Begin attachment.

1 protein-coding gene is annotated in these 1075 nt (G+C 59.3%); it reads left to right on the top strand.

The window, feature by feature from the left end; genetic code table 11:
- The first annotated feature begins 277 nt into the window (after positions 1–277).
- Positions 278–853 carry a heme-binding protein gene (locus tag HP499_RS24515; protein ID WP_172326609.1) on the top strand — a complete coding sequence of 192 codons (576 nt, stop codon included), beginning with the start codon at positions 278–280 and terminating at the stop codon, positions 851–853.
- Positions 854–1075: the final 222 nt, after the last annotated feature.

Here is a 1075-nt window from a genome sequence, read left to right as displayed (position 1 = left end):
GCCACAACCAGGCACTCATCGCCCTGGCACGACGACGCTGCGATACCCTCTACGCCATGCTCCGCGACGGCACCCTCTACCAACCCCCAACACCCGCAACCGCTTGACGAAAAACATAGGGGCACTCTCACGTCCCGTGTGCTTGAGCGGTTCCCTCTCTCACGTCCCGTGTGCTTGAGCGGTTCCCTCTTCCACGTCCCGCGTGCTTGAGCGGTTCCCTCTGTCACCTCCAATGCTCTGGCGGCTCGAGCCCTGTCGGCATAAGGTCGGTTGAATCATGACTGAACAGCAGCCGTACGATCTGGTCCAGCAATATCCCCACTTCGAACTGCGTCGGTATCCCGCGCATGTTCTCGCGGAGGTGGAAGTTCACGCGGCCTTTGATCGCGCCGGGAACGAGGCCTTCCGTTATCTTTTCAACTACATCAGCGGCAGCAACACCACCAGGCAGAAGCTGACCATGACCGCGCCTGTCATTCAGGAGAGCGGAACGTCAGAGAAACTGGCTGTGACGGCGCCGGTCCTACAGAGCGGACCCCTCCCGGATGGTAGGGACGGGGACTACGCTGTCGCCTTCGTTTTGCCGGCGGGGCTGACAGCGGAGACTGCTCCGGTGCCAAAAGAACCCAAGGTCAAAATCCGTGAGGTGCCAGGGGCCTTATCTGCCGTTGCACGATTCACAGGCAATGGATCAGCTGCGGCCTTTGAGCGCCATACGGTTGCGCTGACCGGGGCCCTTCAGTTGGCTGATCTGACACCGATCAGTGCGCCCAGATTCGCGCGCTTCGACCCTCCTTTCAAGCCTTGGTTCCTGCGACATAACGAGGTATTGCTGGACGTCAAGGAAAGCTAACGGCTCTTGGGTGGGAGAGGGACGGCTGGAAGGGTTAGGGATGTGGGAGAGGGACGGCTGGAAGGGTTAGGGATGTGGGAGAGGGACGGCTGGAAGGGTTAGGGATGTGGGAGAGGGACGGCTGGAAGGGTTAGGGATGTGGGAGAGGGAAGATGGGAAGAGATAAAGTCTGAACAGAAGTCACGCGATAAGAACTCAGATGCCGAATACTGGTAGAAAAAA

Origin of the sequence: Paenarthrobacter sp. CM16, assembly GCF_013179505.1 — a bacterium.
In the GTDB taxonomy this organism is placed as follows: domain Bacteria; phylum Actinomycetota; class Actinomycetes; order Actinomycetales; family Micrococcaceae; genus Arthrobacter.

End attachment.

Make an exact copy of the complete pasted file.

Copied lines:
1 protein-coding gene is annotated in these 1075 nt (G+C 59.3%); it reads left to right on the top strand.

The window, feature by feature from the left end; genetic code table 11:
- The first annotated feature begins 277 nt into the window (after positions 1–277).
- Positions 278–853 carry a heme-binding protein gene (locus tag HP499_RS24515; protein ID WP_172326609.1) on the top strand — a complete coding sequence of 192 codons (576 nt, stop codon included), beginning with the start codon at positions 278–280 and terminating at the stop codon, positions 851–853.
- Positions 854–1075: the final 222 nt, after the last annotated feature.

Here is a 1075-nt window from a genome sequence, read left to right as displayed (position 1 = left end):
GCCACAACCAGGCACTCATCGCCCTGGCACGACGACGCTGCGATACCCTCTACGCCATGCTCCGCGACGGCACCCTCTACCAACCCCCAACACCCGCAACCGCTTGACGAAAAACATAGGGGCACTCTCACGTCCCGTGTGCTTGAGCGGTTCCCTCTCTCACGTCCCGTGTGCTTGAGCGGTTCCCTCTTCCACGTCCCGCGTGCTTGAGCGGTTCCCTCTGTCACCTCCAATGCTCTGGCGGCTCGAGCCCTGTCGGCATAAGGTCGGTTGAATCATGACTGAACAGCAGCCGTACGATCTGGTCCAGCAATATCCCCACTTCGAACTGCGTCGGTATCCCGCGCATGTTCTCGCGGAGGTGGAAGTTCACGCGGCCTTTGATCGCGCCGGGAACGAGGCCTTCCGTTATCTTTTCAACTACATCAGCGGCAGCAACACCACCAGGCAGAAGCTGACCATGACCGCGCCTGTCATTCAGGAGAGCGGAACGTCAGAGAAACTGGCTGTGACGGCGCCGGTCCTACAGAGCGGACCCCTCCCGGATGGTAGGGACGGGGACTACGCTGTCGCCTTCGTTTTGCCGGCGGGGCTGACAGCGGAGACTGCTCCGGTGCCAAAAGAACCCAAGGTCAAAATCCGTGAGGTGCCAGGGGCCTTATCTGCCGTTGCACGATTCACAGGCAATGGATCAGCTGCGGCCTTTGAGCGCCATACGGTTGCGCTGACCGGGGCCCTTCAGTTGGCTGATCTGACACCGATCAGTGCGCCCAGATTCGCGCGCTTCGACCCTCCTTTCAAGCCTTGGTTCCTGCGACATAACGAGGTATTGCTGGACGTCAAGGAAAGCTAACGGCTCTTGGGTGGGAGAGGGACGGCTGGAAGGGTTAGGGATGTGGGAGAGGGACGGCTGGAAGGGTTAGGGATGTGGGAGAGGGACGGCTGGAAGGGTTAGGGATGTGGGAGAGGGACGGCTGGAAGGGTTAGGGATGTGGGAGAGGGAAGATGGGAAGAGATAAAGTCTGAACAGAAGTCACGCGATAAGAACTCAGATGCCGAATACTGGTAGAAAAAA

Origin of the sequence: Paenarthrobacter sp. CM16, assembly GCF_013179505.1 — a bacterium.
In the GTDB taxonomy this organism is placed as follows: domain Bacteria; phylum Actinomycetota; class Actinomycetes; order Actinomycetales; family Micrococcaceae; genus Arthrobacter.